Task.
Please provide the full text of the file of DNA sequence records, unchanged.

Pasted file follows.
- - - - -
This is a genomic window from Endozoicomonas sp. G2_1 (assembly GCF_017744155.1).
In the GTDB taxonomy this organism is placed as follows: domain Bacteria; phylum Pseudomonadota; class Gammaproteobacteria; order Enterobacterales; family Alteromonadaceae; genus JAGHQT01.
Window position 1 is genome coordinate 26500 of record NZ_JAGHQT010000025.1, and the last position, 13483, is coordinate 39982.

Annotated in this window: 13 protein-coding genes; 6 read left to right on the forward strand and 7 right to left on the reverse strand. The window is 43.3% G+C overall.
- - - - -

This is a genomic window from Endozoicomonas sp. G2_1 (assembly GCF_017744155.1).
In the GTDB taxonomy this organism is placed as follows: domain Bacteria; phylum Pseudomonadota; class Gammaproteobacteria; order Enterobacterales; family Alteromonadaceae; genus JAGHQT01.
Window position 1 is genome coordinate 26500 of record NZ_JAGHQT010000025.1, and the last position, 13483, is coordinate 39982.

Annotated in this window: 13 protein-coding genes; 6 read left to right on the forward strand and 7 right to left on the reverse strand. The window is 43.3% G+C overall.